My classroom is a lot different than the one I learned in as a student. My education was very mechanistic. In mechanistic education, “learning is treated as a series of steps to be mastered, as if students were being taught how to operate a machine or even, in some cases, as if the students themselves were machines being programmed to accomplish tasks” (Thomas & Brown, 2011). I remember doing math drills in first grade and we did them every week because it was important that I master my math facts. I also was drilled on vocabulary, spelling and punctuation. My students do a drill assessment once a quarter and it is only because it is required for the first grade math student learning objectives. I also remember the set-up of the classroom was very different. When I was a child our desks were always individual desks set up in rows, we never sat in desk groups, except in kindergarten. My classroom has desks set up in pods that sit six to eight students.
Technology is another way that my childhood classroom differs greatly from my current classroom. I went to school in the 1980s and we did not have technology in my classroom. I know in kindergarten we had tape players because I got in trouble for loudly singing along with the music while wearing my headphones and had to put my head down. (Apparently my teacher was not impressed with my six year old voice and found my singing to be disruptive.) I don’t remember having tape players in other grades, but I’m sure teachers had them. I also remember being allowed to go to the computer lab, which was just a large closet. We had really big computers and we only could play Oregon Trail or Word Munchers. We had to take turns using the computer because we did not have enough for everyone. “Public schools in the U.S. averaged about one computer for every 92 students in 1984. Currently, there is about one computer for every 4 students” (Dunn, 2011). In my current classroom, my students can use tape players, CD players, iPads, iPods, desktop computers, laptops, or the SmartBoard. There has been a lot of progress in the thirty years since I was an elementary student and I can’t help thinking about what the future holds. I know that I am introducing Chibitronics, which are lights that work with copper adhesive tape. I think one of the most exciting things that I have learned about is the 3D printer. “The 3D printer produces working mini-models to test out engineering design principles, so students can perfect their design before making an actual prototype. Together with CAD (computer-aided design) modeling software, 3D printing allows these students to experiment freely with their designs without expending considerable costs and time” (Poh, n.d.). Personally, I am excited to see what the future classroom will look like and I think it will be even more exciting for students to learn in the future.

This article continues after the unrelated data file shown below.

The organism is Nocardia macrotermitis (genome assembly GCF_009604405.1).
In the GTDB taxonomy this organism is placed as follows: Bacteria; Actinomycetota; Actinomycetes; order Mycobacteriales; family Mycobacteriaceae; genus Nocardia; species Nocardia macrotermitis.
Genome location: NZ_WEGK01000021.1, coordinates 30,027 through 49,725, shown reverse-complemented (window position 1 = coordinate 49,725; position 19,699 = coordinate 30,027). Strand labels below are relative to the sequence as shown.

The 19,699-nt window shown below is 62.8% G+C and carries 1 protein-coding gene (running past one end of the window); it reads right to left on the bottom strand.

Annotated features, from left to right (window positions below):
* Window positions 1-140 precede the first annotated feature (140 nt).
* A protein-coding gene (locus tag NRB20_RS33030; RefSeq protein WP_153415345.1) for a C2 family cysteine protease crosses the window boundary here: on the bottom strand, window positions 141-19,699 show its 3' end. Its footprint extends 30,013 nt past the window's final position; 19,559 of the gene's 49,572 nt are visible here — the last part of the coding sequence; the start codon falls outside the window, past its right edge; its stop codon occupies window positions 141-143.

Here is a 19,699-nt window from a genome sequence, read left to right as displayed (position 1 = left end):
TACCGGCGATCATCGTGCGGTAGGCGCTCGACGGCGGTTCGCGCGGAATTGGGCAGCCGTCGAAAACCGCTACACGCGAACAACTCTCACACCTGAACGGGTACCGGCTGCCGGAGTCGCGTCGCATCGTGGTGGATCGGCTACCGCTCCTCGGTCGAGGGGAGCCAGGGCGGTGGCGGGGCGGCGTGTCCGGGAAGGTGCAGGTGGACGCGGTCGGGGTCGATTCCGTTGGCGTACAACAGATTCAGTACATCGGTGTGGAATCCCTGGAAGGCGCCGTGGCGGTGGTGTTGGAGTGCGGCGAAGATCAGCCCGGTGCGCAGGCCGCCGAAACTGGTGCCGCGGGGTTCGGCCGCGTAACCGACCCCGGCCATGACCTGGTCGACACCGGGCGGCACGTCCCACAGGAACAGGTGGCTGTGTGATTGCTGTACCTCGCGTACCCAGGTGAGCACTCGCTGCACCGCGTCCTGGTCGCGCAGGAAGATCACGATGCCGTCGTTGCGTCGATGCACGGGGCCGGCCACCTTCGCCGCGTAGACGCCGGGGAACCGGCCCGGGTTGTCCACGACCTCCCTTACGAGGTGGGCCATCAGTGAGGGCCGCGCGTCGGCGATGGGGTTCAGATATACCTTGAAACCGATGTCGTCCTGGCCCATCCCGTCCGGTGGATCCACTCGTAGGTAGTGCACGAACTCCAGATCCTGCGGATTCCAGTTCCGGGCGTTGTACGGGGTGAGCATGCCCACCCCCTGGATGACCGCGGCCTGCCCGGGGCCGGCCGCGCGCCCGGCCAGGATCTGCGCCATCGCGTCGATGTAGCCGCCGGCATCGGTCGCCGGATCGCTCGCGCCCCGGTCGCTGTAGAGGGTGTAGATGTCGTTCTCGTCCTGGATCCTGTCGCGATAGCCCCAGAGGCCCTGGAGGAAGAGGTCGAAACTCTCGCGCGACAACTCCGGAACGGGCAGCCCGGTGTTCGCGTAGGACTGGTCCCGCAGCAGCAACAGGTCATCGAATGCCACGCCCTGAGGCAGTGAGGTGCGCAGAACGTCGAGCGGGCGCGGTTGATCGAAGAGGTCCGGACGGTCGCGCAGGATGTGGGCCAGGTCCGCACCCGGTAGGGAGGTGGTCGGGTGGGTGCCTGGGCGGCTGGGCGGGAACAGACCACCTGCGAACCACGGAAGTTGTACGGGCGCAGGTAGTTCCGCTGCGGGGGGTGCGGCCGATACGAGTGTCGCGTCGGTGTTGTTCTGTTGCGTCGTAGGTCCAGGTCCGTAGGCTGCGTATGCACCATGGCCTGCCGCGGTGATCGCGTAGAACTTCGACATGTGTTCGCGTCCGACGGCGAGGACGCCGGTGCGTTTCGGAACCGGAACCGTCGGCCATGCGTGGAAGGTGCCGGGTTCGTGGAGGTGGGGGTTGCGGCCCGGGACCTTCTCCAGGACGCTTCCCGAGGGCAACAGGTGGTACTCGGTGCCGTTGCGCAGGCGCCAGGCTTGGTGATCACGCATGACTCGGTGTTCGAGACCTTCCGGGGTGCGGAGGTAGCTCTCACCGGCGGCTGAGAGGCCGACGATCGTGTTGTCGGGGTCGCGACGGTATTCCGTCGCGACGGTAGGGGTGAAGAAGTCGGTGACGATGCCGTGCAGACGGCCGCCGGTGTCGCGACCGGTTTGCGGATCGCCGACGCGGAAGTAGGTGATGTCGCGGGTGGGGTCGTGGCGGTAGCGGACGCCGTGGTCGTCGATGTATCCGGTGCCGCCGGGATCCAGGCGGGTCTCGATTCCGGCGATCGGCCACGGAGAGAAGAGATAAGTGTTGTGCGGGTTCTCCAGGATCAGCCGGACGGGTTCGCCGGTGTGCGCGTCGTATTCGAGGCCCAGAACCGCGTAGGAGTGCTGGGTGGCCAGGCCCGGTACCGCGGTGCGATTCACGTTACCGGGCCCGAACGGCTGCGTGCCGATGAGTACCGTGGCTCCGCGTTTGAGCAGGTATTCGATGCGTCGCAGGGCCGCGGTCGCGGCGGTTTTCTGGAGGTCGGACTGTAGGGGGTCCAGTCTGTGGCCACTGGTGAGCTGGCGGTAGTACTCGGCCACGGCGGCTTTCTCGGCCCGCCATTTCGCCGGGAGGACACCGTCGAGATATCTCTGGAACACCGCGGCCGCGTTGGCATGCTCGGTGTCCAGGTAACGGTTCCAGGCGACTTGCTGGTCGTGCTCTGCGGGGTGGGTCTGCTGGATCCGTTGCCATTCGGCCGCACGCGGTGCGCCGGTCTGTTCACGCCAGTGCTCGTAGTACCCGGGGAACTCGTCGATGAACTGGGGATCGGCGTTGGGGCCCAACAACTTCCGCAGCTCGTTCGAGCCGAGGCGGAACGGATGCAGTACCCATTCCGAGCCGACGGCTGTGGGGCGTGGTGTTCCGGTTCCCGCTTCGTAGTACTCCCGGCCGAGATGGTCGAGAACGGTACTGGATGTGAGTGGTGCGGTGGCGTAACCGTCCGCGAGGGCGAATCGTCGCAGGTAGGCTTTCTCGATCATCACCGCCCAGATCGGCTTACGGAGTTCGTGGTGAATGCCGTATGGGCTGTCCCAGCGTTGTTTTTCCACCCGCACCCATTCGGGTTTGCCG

Dunn, J. (2011, April 18). The Evolution of Classroom Technology. Retrieved September 17, 2015, from Edudemic: http://www.edudemic.com/classroom-technology/
Poh, M. (n.d.). 8 Technologies That Will Shape Future Classrooms. Retrieved September 18, 2015, from Hongkiat: http://www.hongkiat.com/blog/future-classroom-technologies/
Thomas, D., & Brown, J. (2011). A New Culture of Learning: Cultivating the Imagination for a World of Constant Change. Lexington: CreateSpace Independent Publishing Platform.